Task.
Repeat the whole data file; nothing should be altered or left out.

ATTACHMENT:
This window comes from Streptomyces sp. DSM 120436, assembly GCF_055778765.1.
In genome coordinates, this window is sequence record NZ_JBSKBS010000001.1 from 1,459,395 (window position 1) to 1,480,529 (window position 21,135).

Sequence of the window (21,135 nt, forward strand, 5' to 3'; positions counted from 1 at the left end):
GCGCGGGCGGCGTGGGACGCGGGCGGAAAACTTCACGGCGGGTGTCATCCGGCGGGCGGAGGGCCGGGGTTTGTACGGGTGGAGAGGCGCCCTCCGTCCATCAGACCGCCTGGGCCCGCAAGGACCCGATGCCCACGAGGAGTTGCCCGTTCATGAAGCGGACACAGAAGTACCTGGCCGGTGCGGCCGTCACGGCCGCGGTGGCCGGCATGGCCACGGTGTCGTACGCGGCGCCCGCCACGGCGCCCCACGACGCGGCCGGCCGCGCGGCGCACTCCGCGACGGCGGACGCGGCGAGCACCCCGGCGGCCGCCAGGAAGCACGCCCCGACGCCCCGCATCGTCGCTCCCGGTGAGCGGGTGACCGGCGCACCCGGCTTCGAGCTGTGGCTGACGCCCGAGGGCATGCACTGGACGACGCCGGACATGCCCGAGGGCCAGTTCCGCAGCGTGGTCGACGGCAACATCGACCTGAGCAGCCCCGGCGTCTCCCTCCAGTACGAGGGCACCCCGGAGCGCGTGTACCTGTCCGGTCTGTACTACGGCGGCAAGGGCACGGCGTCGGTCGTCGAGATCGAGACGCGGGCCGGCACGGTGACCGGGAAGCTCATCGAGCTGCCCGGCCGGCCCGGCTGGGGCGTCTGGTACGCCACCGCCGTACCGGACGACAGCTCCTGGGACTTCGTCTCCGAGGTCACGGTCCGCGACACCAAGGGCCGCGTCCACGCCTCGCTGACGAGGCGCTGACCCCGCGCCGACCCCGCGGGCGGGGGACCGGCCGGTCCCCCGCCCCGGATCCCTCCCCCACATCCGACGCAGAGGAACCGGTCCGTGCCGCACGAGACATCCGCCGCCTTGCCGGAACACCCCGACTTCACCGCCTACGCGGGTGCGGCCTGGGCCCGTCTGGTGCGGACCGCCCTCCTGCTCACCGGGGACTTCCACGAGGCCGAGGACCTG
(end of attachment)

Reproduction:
This window comes from Streptomyces sp. DSM 120436, assembly GCF_055778765.1.
In genome coordinates, this window is sequence record NZ_JBSKBS010000001.1 from 1,459,395 (window position 1) to 1,480,529 (window position 21,135).

Sequence of the window (21,135 nt, forward strand, 5' to 3'; positions counted from 1 at the left end):
GCGCGGGCGGCGTGGGACGCGGGCGGAAAACTTCACGGCGGGTGTCATCCGGCGGGCGGAGGGCCGGGGTTTGTACGGGTGGAGAGGCGCCCTCCGTCCATCAGACCGCCTGGGCCCGCAAGGACCCGATGCCCACGAGGAGTTGCCCGTTCATGAAGCGGACACAGAAGTACCTGGCCGGTGCGGCCGTCACGGCCGCGGTGGCCGGCATGGCCACGGTGTCGTACGCGGCGCCCGCCACGGCGCCCCACGACGCGGCCGGCCGCGCGGCGCACTCCGCGACGGCGGACGCGGCGAGCACCCCGGCGGCCGCCAGGAAGCACGCCCCGACGCCCCGCATCGTCGCTCCCGGTGAGCGGGTGACCGGCGCACCCGGCTTCGAGCTGTGGCTGACGCCCGAGGGCATGCACTGGACGACGCCGGACATGCCCGAGGGCCAGTTCCGCAGCGTGGTCGACGGCAACATCGACCTGAGCAGCCCCGGCGTCTCCCTCCAGTACGAGGGCACCCCGGAGCGCGTGTACCTGTCCGGTCTGTACTACGGCGGCAAGGGCACGGCGTCGGTCGTCGAGATCGAGACGCGGGCCGGCACGGTGACCGGGAAGCTCATCGAGCTGCCCGGCCGGCCCGGCTGGGGCGTCTGGTACGCCACCGCCGTACCGGACGACAGCTCCTGGGACTTCGTCTCCGAGGTCACGGTCCGCGACACCAAGGGCCGCGTCCACGCCTCGCTGACGAGGCGCTGACCCCGCGCCGACCCCGCGGGCGGGGGACCGGCCGGTCCCCCGCCCCGGATCCCTCCCCCACATCCGACGCAGAGGAACCGGTCCGTGCCGCACGAGACATCCGCCGCCTTGCCGGAACACCCCGACTTCACCGCCTACGCGGGTGCGGCCTGGGCCCGTCTGGTGCGGACCGCCCTCCTGCTCACCGGGGACTTCCACGAGGCCGAGGACCTG